After picking up 27 properties between 2021 and 2022, Triten has completed only two DFW acquisitions so far this year. Uncertainty around what the Fed might do next has prompted the firm to hedge its interest rate exposure on new deals, and Arnoldy said less available debt requires a greater infusion of equity.

“You might have to absorb a little bit of negative leverage, but it’s not like we haven’t been able to find [capital],” Arrnoldy said. “We’ve gotten multiple financings closed within the IOS space in the last six months.”

Chicago-based Timber Hill Group is in the same boat. The private equity firm owns five IOS assets in DFW but has yet to pick up a new property this year.

Despite the drop-off, the long-term prospects of DFW remain strong, and while most of IOS construction is happening on a build-to-suit basis, Battistoni said Timber Hill plans to continue building spec.

“There are tens of millions of square feet being built in industrial, but we could probably count on one hand the number of IOS sites that are being built that aren’t build-to-suits,” he said. “There’s a pretty strong argument that could be made that the development of IOS is not keeping up with industrial, which is further increasing demand.”

Finding sites remains extremely difficult, and what is available tends to be quickly snatched up by industrial developers looking to maximize the value of the land. That typically means building on as much acreage as possible, said Allison Johnston Frizzo, co-founder and managing partner at Hart Commercial.

“In most industrial markets, land has been gobbled up,” she said. “It’s hard to justify the low return you’d get for not going vertical.”

Trucking giant Yellow is looking to back out of dozens of leases, which could unlock some local supply. But even more impactful is the ripple effect the company’s bankruptcy has had on the borrowing environment, Siegel said.

“The biggest outcome from the Yellow story is we’ve had to answer more questions to lenders,” he said. “It has made lenders nervous [because they think] if it happened to them, it can happen to anybody.”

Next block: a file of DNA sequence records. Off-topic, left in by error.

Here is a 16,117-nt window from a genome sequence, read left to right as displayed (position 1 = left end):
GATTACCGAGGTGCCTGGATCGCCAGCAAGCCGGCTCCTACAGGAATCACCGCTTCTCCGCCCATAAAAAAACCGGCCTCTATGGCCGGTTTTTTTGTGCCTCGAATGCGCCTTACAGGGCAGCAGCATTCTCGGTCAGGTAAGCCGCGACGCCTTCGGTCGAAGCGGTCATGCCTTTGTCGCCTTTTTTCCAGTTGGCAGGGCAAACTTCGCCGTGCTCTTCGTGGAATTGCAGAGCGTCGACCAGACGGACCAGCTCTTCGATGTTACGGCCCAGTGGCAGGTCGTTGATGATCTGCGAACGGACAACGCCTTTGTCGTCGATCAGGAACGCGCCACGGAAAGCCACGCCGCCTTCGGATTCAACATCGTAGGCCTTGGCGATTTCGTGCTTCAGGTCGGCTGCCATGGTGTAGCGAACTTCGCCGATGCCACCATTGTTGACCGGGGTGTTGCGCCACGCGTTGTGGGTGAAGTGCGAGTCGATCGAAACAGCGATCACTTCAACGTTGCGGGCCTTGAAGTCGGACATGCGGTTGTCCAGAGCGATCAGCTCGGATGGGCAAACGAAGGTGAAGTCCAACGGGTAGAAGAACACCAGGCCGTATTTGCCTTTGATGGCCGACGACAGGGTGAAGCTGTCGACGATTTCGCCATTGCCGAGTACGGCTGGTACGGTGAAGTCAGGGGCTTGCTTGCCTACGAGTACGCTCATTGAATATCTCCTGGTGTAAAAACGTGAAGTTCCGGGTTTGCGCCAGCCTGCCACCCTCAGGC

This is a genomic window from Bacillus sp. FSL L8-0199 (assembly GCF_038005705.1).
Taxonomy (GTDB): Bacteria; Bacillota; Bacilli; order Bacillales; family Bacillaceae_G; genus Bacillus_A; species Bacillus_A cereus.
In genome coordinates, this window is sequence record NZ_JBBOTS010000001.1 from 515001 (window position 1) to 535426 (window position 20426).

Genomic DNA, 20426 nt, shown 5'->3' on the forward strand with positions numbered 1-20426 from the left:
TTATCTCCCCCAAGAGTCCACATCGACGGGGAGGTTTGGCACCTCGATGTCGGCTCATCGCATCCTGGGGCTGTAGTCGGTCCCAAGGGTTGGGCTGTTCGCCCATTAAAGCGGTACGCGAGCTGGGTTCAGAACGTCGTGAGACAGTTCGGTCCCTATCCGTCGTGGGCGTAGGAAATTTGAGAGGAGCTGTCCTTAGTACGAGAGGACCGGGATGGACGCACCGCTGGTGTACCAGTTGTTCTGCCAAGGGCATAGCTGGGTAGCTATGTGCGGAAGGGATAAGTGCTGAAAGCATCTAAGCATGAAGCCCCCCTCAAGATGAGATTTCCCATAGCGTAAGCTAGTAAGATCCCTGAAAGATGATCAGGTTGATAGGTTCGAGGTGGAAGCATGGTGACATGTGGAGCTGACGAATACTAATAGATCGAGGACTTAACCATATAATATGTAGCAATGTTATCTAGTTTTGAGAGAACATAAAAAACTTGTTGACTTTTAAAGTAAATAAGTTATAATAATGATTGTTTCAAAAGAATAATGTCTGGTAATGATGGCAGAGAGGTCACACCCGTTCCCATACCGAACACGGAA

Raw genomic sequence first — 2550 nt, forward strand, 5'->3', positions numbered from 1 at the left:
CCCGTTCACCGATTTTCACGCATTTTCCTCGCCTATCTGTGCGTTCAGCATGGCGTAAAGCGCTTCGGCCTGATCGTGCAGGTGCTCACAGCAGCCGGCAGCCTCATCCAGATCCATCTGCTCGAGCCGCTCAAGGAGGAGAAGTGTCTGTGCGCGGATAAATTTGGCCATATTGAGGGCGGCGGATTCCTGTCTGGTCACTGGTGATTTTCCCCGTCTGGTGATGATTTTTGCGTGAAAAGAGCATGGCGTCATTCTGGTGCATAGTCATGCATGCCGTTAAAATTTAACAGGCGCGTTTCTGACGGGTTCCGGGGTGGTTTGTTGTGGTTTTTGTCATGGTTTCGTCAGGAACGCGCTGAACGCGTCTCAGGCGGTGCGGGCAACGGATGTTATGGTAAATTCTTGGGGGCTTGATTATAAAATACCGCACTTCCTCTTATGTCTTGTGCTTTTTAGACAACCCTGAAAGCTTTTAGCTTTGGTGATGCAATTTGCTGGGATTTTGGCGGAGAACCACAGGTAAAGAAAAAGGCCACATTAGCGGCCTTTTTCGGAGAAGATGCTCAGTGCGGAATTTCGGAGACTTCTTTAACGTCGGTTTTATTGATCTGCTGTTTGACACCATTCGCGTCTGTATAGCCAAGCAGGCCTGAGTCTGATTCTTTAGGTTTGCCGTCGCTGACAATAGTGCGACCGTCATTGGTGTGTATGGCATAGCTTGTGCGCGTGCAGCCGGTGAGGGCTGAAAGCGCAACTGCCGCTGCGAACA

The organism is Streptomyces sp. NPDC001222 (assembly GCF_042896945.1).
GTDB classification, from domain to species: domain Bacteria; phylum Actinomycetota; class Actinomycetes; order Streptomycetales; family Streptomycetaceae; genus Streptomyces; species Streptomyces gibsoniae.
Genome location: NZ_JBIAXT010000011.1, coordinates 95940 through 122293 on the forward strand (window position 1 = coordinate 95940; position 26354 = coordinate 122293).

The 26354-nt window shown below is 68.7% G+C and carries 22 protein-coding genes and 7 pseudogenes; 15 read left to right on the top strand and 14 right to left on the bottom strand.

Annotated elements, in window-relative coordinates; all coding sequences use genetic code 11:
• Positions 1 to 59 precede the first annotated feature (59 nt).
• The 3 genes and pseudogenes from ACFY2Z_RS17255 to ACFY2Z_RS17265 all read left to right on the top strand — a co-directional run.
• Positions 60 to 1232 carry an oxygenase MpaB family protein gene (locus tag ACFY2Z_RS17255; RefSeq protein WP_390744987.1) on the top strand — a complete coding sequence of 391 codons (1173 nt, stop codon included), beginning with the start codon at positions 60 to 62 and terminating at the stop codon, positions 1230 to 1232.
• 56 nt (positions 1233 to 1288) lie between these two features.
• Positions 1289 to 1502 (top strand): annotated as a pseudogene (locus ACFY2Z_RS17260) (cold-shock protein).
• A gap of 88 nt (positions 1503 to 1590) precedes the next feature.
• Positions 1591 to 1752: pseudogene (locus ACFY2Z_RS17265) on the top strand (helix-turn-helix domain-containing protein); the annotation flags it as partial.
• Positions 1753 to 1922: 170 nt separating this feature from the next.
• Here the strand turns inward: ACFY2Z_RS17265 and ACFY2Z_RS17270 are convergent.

Raising capital to go after IOS in a big way was extremely difficult when Triten first started buying IOS properties in 2018. The property segment is highly nuanced compared to traditional industrial, and Arnoldy said many investors were hesitant to take the leap.

Fast-forward to today, and while IOS is still considered niche, more investors are recognizing its value, especially as the nation’s industrial sector has boomed.

Though many institutional groups have been sidelined by the rate environment, industry players said that segment of IOS ownership is poised to grow dramatically in the coming years.

“It is for sure on most major institutional capital investors’ radar and priority list,” Arnoldy said. “We are getting a lot of inbounds, and I do think it’s going to become an established property type in the coming years.”

Pent-up demand could unleash a tsunami of new IOS development and acquisition activity once lending resumes. Until then, firms that are able to deploy capital are poised to benefit greatly from the dearth of new supply. 

“The lack of new industrial Class-A development that will be delivered over the next three years is going to cause companies to get creative on how they store their equipment,” Guinn said.


IOS Activity In DFW Slows As Stormy Economy Spins Sector Off Course